Confirmands provide great hope for Church

Bishop Barry C. Knestout confirms a young man into the Catholic Church at Blessed Sacrament, Harrisonburg, on Feb. 23, 2024. (Photo/Office of Communications)

There is a tongue-in-cheek maxim among bishops that the three things on which they can’t agree are which holy days should be days of obligation to attend Mass, whether the pectoral cross should be worn inside vestments or outside, and the age for reception of the sacrament of confirmation.

Every bishop can make a case for why he designates youth be confirmed at a certain age in his diocese. I recall having a conversation with a bishop in another diocese which some years ago decided to go with the “restored order” for receiving the sacraments of initiation. In the restored order, confirmation is received closer to baptism and before, or soon after, first Communion. This is what we witness at the Easter Vigil when we welcome new Catholics into the Church — baptism, confirmation and Eucharist.

However, the Church has valid reasons for baptizing infants, having 7-year-old children receive first Communion, and confirming adolescents. The primary one is that it allows more comprehensive formation of those born and baptized into Catholic families.

After several years of using the restored order for sacraments, that same bishop indicated a strong desire to return the age for confirmation to the teen years. He saw in a practical way that there was less opportunity to keep young people connected with the Church when they were confirmed at an earlier age. What he saw as a benefit to the later age was that it provided more time for thorough catechetical instruction and preparation, and participation in youth ministry programs and catechesis.

Initially, when I came to the Diocese of Richmond, I was uncertain about our practice of confirming youth in the 10th grade, around the age of 16. I appreciated having confirmation in the eighth grade, as we did in the Washington area. This is not unusual in dioceses with large Catholic school systems where the catechetical formation is part of the curriculum.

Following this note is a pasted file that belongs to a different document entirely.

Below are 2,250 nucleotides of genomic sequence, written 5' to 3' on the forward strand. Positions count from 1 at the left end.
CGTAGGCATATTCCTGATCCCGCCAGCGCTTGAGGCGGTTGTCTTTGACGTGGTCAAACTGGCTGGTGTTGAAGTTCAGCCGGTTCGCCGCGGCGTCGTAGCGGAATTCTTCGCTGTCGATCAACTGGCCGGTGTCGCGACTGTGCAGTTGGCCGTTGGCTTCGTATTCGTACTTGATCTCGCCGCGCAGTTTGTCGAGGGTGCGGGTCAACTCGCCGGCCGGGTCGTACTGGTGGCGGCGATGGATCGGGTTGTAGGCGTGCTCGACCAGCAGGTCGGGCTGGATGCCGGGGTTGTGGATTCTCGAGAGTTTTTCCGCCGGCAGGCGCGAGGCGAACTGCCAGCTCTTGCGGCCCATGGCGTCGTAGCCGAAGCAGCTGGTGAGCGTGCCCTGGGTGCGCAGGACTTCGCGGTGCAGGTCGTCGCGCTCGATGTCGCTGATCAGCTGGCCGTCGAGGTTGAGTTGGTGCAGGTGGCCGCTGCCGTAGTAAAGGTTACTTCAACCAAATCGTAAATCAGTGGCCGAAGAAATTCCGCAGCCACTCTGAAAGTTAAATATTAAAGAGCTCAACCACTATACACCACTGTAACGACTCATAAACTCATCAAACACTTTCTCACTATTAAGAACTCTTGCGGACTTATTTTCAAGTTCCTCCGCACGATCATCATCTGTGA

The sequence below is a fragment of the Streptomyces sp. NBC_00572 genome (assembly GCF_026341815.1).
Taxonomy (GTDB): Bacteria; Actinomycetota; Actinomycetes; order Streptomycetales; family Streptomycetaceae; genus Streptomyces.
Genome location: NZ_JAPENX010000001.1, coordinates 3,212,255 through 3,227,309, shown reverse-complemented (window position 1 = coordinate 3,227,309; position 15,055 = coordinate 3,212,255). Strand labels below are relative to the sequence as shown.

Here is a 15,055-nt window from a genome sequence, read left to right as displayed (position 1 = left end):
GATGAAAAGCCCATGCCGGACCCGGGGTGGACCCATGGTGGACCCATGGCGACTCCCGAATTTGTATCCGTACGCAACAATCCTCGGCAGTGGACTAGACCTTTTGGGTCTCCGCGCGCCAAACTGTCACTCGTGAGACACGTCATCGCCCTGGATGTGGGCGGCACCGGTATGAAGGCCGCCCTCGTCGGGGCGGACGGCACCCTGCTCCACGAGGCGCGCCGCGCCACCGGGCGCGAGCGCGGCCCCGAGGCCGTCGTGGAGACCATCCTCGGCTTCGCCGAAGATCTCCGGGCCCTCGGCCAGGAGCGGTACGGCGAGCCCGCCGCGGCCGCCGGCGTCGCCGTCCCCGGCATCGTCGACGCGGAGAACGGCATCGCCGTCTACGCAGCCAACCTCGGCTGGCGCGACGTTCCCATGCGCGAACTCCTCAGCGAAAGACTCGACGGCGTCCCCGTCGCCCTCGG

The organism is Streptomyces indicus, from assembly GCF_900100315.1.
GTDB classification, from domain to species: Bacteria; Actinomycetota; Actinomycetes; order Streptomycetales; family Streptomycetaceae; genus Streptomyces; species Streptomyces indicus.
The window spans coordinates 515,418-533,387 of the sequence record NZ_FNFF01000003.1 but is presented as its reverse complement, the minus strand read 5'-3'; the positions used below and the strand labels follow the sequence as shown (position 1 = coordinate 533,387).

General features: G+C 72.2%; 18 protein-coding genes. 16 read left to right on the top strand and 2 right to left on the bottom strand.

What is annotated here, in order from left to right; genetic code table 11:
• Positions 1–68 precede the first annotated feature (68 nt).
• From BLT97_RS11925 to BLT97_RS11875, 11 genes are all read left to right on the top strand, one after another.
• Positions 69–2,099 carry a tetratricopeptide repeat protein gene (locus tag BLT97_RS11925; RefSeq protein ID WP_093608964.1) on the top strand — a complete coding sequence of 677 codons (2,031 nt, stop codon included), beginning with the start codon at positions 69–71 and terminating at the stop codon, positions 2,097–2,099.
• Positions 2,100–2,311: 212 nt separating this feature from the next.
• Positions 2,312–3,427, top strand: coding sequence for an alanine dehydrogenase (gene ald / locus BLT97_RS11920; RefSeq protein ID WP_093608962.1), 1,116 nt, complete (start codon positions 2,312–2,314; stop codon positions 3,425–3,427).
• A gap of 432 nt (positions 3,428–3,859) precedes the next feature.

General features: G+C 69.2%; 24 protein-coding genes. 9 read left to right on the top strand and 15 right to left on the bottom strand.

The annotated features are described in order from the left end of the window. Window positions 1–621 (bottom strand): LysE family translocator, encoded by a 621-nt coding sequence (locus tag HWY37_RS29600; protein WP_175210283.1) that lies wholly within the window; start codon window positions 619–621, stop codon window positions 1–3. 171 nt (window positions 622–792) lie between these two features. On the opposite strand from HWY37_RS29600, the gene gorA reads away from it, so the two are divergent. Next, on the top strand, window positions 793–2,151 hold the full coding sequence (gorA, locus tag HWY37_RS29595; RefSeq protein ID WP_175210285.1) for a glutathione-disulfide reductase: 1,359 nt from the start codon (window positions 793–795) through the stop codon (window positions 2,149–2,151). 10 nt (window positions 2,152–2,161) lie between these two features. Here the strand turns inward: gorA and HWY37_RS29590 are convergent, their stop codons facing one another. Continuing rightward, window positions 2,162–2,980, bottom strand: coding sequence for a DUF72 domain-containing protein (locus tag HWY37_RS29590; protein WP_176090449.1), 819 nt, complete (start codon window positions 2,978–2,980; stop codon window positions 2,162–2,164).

However, I came to understand that the later age for confirmation has a benefit in our diocese. Every year, we have a significant gathering of young people at our Diocesan Youth Conference (DYC). Many of these young people are active in their parish youth ministry programs. An important reason for that is many of them are preparing for confirmation.

Some of those who favor the earlier age for confirmation contend that by the time youth get to high school, they are immersed in activities, sports and jobs. Their schedules are so full that they don’t have time for the catechetical formation and preparation needed for confirmation. That might be a valid concern, but I’ve seen the later date as having a positive impact in our diocese.

We have a whole cohort of people in their teenage years – a time when they are vulnerable to the popular culture that de-emphasizes faith in God. Catholic adolescents need to be able to withstand pressure from the entertainment industry and social media, each of which promotes secularism and materialism. In seeking and receiving confirmation and the gift of the Holy Spirit it provides, our young people remain connected to the Church as they grow in their knowledge of and love for God.

One might argue that by waiting until confirmation candidates are in their teens, we lose them through attrition. They might stop attending Mass and show no interest in participating in the youth ministry program provided by their parish. But it is also possible that when the sacraments of initiation are received in the restored order at a younger age, there is risk of people seeing their formation as complete and they drift away from the Church.

Even with confirmation in 10th grade, there are confirmands who will see their formation as finished. They might commit the time they used for their formation to other activities. I am grateful that our diocese promotes a youth connection to the Church through events like DYC, which inspires them to live their faith and to grow in their relationship with Jesus.

But it doesn’t end there! Thanks to our extensive Catholic Campus Ministry, we provide college students with an environment in which they are supported in their faith journeys as they discern what God is calling them to do with their lives. This ministry is fertile ground for nurturing vocations to the priesthood and religious life.

On Pentecost Sunday at the Cathedral of the Sacred Heart, I will administer the sacrament of confirmation for the last time this year. Over the last three months, I have celebrated the sacrament nearly 30 times in parishes and in regional celebrations throughout our diocese. As challenging as this part of my schedule can be, I find immense joy in witnessing the confirmands completing their initiation into the Church.

Making the Sign of the Cross with chrism on the forehead of the person standing before me and saying, “be sealed with the gift of the Holy Spirit” gives me great hope for them and for our Church. Let us all pray that these young people who have received that gift will use it in their daily lives, and that they will continue to be a blessing for our Church.


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